2014 Sep 16: I am realizing that I am now taking one more step in my journey with LBD (Lewy Body Dementia). Some things are easier to accept than others. Even though I have taken another step, God continues to sustain me through these changes. We serve an awesome God. My passion for dementia advocacy and helping others along their journey keep me going.
2014 Sep 17: I like to call LBD the disease of many faces. When I wake up in the morning, I never know which face I will be wearing. Throughout the day that face may change many times. The new face may last minutes, hours, days or weeks. I just have no way of knowing. Take a minute to imagine the fastest and highest roller coaster you have ever been on. With LBD, the changes may be slower or faster; and they me higher or lower. We just never know. For me, there is one thing that is always constant; my God will supply all my needs.
2014 Sep 17: Even when LBD rears an ugly face, I am thankful that I always have hope. My hope is deeply rooted; and I cling to that. I still have a choice each morning of the attitude I will have. For that, I am thankful. I have choice each morning of whether LBD will rule me or I will rule it. For that I am thankful. I will always have the insatiable desire for me to rule LBD. It is a passion. Nothing will get in my way. I have a purpose in my life. For that I am thankful. One of the most difficult things that I experienced after my diagnosis was my loss of purpose. Often times, loss of purpose may lead to depression. I refuse to be depressed. While it took me several months to find my new purpose, I was able to find it and embrace it with as much or greater passion than during my 38 years of owning my own pharmacy. It allows me to advocate for dementia and care for other persons with dementia and caregivers. Finding my purpose greatly increased my quality of life. I became more active and more socially engaged. My friends are very near and dear to my heart. For each of them, I am thankful. My circle of friends simply increased after my diagnosis. I have new friends all across the world; those that I have met in support groups both persons with dementia and caregivers. These are my virtual friends. I know they are always there. I love each one of you. For that, I am thankful. I have my virtual memory café through Dementia Mentors. Here, we can laugh together and cry together; for we have each other. Mostly we laugh though because we all know that there is life after a diagnosis of dementia. I have so much to be thankful for.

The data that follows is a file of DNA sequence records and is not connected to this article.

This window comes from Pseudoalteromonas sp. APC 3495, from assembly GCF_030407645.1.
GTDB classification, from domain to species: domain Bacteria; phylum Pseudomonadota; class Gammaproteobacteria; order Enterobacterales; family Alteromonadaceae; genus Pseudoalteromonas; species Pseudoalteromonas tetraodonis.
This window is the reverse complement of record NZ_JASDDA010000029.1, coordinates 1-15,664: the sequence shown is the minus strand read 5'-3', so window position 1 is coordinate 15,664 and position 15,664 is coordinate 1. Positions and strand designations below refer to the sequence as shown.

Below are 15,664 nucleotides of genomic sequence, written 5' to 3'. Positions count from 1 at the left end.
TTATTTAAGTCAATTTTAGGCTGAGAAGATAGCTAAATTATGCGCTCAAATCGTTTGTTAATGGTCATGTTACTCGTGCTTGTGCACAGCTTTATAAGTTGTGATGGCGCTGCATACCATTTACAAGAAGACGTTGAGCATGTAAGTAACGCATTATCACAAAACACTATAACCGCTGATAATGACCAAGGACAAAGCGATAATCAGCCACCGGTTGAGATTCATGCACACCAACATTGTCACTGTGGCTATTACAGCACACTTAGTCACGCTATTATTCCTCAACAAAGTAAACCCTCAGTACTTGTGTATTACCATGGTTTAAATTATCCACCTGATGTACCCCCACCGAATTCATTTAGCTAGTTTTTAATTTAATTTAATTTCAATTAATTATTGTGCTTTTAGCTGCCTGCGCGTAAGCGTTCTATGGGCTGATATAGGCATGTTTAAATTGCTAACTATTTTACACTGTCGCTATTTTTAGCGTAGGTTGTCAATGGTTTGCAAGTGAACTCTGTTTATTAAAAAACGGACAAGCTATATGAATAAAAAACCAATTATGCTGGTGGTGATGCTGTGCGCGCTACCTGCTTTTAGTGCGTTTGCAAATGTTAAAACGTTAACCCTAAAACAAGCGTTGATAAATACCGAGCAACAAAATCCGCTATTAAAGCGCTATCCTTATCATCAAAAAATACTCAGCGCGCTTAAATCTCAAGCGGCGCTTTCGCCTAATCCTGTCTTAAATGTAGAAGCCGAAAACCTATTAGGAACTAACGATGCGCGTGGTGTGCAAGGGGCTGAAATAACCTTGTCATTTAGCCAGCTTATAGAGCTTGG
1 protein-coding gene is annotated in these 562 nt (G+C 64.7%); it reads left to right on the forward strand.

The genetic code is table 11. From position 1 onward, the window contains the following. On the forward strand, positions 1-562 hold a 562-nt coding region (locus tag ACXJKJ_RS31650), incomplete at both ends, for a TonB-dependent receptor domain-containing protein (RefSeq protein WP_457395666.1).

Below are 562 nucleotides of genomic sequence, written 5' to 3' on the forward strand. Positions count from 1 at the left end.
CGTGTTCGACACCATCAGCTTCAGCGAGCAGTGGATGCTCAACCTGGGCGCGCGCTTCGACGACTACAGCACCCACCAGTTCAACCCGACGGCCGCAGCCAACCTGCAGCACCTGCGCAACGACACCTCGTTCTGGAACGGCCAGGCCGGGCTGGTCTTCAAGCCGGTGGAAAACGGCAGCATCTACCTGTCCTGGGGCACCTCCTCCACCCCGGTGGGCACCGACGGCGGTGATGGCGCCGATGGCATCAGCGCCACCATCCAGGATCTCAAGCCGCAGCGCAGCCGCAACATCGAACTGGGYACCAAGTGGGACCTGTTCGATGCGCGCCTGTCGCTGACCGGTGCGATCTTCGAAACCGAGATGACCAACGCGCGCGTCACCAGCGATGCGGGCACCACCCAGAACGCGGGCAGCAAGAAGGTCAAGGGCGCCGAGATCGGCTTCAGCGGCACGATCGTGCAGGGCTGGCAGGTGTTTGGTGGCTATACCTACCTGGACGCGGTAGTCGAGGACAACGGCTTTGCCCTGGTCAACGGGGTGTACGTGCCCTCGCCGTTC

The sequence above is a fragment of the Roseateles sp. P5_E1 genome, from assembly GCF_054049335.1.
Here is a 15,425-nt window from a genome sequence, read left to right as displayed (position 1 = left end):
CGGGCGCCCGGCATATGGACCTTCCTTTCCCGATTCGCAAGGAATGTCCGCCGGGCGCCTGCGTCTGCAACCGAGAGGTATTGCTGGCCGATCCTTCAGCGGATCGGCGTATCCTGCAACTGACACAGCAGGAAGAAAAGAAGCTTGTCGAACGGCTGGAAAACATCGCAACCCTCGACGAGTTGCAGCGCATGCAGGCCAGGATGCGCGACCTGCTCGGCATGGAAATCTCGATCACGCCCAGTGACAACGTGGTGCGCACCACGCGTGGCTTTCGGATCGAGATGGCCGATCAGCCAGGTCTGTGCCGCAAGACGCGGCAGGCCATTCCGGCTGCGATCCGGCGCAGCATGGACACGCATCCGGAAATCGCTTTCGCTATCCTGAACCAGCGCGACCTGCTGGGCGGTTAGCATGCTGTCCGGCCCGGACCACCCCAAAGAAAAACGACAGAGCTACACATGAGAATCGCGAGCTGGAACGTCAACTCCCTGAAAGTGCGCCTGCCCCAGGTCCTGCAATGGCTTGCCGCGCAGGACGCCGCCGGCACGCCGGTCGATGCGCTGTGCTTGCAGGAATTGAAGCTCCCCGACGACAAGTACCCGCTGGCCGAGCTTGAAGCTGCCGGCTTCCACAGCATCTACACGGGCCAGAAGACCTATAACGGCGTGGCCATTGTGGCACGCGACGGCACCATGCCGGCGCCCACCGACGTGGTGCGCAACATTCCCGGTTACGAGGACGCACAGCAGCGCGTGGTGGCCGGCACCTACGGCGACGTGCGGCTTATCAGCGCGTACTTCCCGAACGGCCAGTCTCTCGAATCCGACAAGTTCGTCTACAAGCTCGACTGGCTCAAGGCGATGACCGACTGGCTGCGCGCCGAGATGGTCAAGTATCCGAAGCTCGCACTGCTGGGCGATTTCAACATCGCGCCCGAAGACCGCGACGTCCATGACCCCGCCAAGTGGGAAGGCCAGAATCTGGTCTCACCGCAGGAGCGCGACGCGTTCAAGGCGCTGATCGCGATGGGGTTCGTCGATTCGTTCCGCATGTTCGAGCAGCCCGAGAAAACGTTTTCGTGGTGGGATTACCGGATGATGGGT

* Admin issues: SHARE dementia awareness thru buttons below. Feel free to leave your thoughts in the form of comments, but please filter your comments with truthful loving kindness to all concerned. If interested in receiving notice of future blog postings, subscriptions are available through a “follow” button in the upper left corner (MS Explorer) or lower right (Safari, Mozilla Firefox and Chrome). If there is an advertisement below, I have no control over what is shown.